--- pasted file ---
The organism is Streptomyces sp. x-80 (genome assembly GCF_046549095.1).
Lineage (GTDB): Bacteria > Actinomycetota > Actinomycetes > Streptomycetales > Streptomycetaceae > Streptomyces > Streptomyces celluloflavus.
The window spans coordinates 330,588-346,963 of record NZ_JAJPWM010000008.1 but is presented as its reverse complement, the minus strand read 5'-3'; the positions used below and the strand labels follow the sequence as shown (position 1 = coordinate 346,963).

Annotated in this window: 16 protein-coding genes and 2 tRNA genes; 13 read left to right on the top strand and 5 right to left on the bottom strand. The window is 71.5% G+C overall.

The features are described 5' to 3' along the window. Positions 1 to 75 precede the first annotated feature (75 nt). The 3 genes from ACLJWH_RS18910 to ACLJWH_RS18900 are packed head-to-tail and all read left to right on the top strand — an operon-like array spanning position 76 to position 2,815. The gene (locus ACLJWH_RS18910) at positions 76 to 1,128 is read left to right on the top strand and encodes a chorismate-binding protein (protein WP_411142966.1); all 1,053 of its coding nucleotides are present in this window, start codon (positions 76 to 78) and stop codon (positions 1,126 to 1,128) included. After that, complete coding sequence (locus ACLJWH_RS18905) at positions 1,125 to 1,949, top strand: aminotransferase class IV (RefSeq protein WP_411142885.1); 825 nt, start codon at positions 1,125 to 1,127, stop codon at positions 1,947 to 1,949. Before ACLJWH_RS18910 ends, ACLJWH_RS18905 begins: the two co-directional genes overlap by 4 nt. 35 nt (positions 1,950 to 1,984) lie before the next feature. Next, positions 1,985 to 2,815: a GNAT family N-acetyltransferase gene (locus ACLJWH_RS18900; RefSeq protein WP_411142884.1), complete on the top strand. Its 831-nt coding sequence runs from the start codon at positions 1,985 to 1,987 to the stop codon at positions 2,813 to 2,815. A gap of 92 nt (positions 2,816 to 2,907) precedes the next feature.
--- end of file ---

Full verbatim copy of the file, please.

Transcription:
The organism is Streptomyces sp. x-80 (genome assembly GCF_046549095.1).
Lineage (GTDB): Bacteria > Actinomycetota > Actinomycetes > Streptomycetales > Streptomycetaceae > Streptomyces > Streptomyces celluloflavus.
The window spans coordinates 330,588-346,963 of record NZ_JAJPWM010000008.1 but is presented as its reverse complement, the minus strand read 5'-3'; the positions used below and the strand labels follow the sequence as shown (position 1 = coordinate 346,963).

Annotated in this window: 16 protein-coding genes and 2 tRNA genes; 13 read left to right on the top strand and 5 right to left on the bottom strand. The window is 71.5% G+C overall.

The features are described 5' to 3' along the window. Positions 1 to 75 precede the first annotated feature (75 nt). The 3 genes from ACLJWH_RS18910 to ACLJWH_RS18900 are packed head-to-tail and all read left to right on the top strand — an operon-like array spanning position 76 to position 2,815. The gene (locus ACLJWH_RS18910) at positions 76 to 1,128 is read left to right on the top strand and encodes a chorismate-binding protein (protein WP_411142966.1); all 1,053 of its coding nucleotides are present in this window, start codon (positions 76 to 78) and stop codon (positions 1,126 to 1,128) included. After that, complete coding sequence (locus ACLJWH_RS18905) at positions 1,125 to 1,949, top strand: aminotransferase class IV (RefSeq protein WP_411142885.1); 825 nt, start codon at positions 1,125 to 1,127, stop codon at positions 1,947 to 1,949. Before ACLJWH_RS18910 ends, ACLJWH_RS18905 begins: the two co-directional genes overlap by 4 nt. 35 nt (positions 1,950 to 1,984) lie before the next feature. Next, positions 1,985 to 2,815: a GNAT family N-acetyltransferase gene (locus ACLJWH_RS18900; RefSeq protein WP_411142884.1), complete on the top strand. Its 831-nt coding sequence runs from the start codon at positions 1,985 to 1,987 to the stop codon at positions 2,813 to 2,815. A gap of 92 nt (positions 2,816 to 2,907) precedes the next feature.